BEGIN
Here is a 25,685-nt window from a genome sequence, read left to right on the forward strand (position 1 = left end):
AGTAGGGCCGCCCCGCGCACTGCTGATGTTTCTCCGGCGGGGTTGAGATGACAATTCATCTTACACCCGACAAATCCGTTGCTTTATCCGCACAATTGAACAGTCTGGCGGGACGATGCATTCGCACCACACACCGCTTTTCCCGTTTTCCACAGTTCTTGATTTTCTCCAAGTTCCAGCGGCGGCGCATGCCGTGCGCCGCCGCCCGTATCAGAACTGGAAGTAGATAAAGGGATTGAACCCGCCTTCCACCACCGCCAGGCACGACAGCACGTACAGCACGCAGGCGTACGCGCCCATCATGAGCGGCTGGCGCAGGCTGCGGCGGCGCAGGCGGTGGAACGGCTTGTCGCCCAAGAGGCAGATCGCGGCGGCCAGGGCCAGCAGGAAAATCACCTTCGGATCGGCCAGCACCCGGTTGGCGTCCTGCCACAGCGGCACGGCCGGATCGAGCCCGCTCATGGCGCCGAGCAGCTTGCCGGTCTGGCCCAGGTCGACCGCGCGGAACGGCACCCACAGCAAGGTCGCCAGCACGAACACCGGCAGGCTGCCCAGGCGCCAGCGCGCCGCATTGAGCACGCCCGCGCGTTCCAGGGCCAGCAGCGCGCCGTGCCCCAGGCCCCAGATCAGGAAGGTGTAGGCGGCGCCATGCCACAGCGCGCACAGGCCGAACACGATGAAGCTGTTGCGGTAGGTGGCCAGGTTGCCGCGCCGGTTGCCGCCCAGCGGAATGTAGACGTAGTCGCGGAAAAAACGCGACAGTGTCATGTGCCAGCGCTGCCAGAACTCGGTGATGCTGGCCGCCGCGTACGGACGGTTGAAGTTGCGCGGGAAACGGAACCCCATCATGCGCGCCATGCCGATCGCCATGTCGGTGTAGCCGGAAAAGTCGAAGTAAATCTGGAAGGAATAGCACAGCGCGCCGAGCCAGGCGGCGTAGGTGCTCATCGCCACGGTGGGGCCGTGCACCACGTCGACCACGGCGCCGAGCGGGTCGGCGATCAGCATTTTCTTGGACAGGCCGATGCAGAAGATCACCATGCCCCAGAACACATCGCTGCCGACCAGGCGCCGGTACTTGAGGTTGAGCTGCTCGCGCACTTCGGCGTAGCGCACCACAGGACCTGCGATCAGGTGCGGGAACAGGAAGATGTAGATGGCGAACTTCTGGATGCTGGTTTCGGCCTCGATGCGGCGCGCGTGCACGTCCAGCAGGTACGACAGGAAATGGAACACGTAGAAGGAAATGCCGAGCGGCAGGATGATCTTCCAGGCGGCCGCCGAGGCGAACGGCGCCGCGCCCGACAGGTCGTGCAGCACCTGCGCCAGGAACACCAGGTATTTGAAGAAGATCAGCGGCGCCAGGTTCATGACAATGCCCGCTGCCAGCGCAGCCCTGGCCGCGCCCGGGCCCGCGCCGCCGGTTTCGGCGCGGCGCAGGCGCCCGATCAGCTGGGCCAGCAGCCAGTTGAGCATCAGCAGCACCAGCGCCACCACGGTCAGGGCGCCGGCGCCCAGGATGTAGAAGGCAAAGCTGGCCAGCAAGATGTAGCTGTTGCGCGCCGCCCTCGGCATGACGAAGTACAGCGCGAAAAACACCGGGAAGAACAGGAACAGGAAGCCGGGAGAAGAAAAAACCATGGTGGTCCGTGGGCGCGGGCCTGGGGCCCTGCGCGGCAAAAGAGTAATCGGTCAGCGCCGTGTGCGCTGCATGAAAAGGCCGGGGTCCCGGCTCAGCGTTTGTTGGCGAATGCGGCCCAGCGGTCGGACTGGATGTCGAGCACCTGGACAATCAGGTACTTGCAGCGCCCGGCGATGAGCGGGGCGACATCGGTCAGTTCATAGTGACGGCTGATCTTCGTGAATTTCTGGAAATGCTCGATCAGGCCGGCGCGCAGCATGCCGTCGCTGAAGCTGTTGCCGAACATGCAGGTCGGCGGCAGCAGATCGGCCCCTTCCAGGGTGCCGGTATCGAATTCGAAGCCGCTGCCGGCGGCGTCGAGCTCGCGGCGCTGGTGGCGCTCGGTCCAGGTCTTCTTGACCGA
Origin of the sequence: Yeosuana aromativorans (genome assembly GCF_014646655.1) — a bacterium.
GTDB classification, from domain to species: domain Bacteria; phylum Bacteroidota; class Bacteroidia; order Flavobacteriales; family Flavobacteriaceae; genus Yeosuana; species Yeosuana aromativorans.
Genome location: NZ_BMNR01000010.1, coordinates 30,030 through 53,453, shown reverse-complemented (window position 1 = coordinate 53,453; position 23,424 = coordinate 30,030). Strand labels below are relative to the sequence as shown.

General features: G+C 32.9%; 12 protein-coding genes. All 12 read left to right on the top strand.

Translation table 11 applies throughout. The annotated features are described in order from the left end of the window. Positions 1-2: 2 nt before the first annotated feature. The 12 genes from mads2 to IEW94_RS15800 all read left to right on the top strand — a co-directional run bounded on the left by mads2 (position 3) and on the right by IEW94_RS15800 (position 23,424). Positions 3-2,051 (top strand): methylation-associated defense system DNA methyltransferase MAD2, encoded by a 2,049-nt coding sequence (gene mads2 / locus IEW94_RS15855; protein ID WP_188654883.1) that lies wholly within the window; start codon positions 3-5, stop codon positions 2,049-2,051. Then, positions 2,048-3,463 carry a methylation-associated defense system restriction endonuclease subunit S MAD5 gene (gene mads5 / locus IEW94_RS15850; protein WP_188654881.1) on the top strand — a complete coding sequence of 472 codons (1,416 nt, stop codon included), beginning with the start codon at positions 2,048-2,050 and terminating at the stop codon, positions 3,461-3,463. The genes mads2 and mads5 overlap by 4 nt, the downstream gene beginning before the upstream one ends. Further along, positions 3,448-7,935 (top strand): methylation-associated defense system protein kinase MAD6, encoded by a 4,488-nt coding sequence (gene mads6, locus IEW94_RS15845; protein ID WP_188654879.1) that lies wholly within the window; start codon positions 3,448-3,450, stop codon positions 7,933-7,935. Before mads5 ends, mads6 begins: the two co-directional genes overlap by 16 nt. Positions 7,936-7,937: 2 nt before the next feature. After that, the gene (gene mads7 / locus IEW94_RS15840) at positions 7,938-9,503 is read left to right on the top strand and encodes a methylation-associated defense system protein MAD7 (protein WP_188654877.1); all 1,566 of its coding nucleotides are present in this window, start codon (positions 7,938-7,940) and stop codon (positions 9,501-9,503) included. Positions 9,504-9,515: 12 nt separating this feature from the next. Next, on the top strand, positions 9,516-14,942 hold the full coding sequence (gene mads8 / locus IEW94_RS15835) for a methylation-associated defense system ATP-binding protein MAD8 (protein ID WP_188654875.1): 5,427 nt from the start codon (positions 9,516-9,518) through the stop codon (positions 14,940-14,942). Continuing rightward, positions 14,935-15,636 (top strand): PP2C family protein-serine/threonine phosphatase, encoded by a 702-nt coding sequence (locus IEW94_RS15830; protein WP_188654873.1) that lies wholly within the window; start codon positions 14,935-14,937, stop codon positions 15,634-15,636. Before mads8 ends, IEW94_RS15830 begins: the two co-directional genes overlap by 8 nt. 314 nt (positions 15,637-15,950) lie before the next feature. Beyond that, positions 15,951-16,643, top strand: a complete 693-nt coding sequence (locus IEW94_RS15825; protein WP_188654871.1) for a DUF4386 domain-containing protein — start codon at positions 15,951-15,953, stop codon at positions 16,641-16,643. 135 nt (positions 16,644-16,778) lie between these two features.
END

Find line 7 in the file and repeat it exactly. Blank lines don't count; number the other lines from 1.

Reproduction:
Translation table 11 applies throughout. The annotated features are described in order from the left end of the window. Positions 1-2: 2 nt before the first annotated feature. The 12 genes from mads2 to IEW94_RS15800 all read left to right on the top strand — a co-directional run bounded on the left by mads2 (position 3) and on the right by IEW94_RS15800 (position 23,424). Positions 3-2,051 (top strand): methylation-associated defense system DNA methyltransferase MAD2, encoded by a 2,049-nt coding sequence (gene mads2 / locus IEW94_RS15855; protein ID WP_188654883.1) that lies wholly within the window; start codon positions 3-5, stop codon positions 2,049-2,051. Then, positions 2,048-3,463 carry a methylation-associated defense system restriction endonuclease subunit S MAD5 gene (gene mads5 / locus IEW94_RS15850; protein WP_188654881.1) on the top strand — a complete coding sequence of 472 codons (1,416 nt, stop codon included), beginning with the start codon at positions 2,048-2,050 and terminating at the stop codon, positions 3,461-3,463. The genes mads2 and mads5 overlap by 4 nt, the downstream gene beginning before the upstream one ends. Further along, positions 3,448-7,935 (top strand): methylation-associated defense system protein kinase MAD6, encoded by a 4,488-nt coding sequence (gene mads6, locus IEW94_RS15845; protein ID WP_188654879.1) that lies wholly within the window; start codon positions 3,448-3,450, stop codon positions 7,933-7,935. Before mads5 ends, mads6 begins: the two co-directional genes overlap by 16 nt. Positions 7,936-7,937: 2 nt before the next feature. After that, the gene (gene mads7 / locus IEW94_RS15840) at positions 7,938-9,503 is read left to right on the top strand and encodes a methylation-associated defense system protein MAD7 (protein WP_188654877.1); all 1,566 of its coding nucleotides are present in this window, start codon (positions 7,938-7,940) and stop codon (positions 9,501-9,503) included. Positions 9,504-9,515: 12 nt separating this feature from the next. Next, on the top strand, positions 9,516-14,942 hold the full coding sequence (gene mads8 / locus IEW94_RS15835) for a methylation-associated defense system ATP-binding protein MAD8 (protein ID WP_188654875.1): 5,427 nt from the start codon (positions 9,516-9,518) through the stop codon (positions 14,940-14,942). Continuing rightward, positions 14,935-15,636 (top strand): PP2C family protein-serine/threonine phosphatase, encoded by a 702-nt coding sequence (locus IEW94_RS15830; protein WP_188654873.1) that lies wholly within the window; start codon positions 14,935-14,937, stop codon positions 15,634-15,636. Before mads8 ends, IEW94_RS15830 begins: the two co-directional genes overlap by 8 nt. 314 nt (positions 15,637-15,950) lie before the next feature. Beyond that, positions 15,951-16,643, top strand: a complete 693-nt coding sequence (locus IEW94_RS15825; protein WP_188654871.1) for a DUF4386 domain-containing protein — start codon at positions 15,951-15,953, stop codon at positions 16,641-16,643. 135 nt (positions 16,644-16,778) lie between these two features.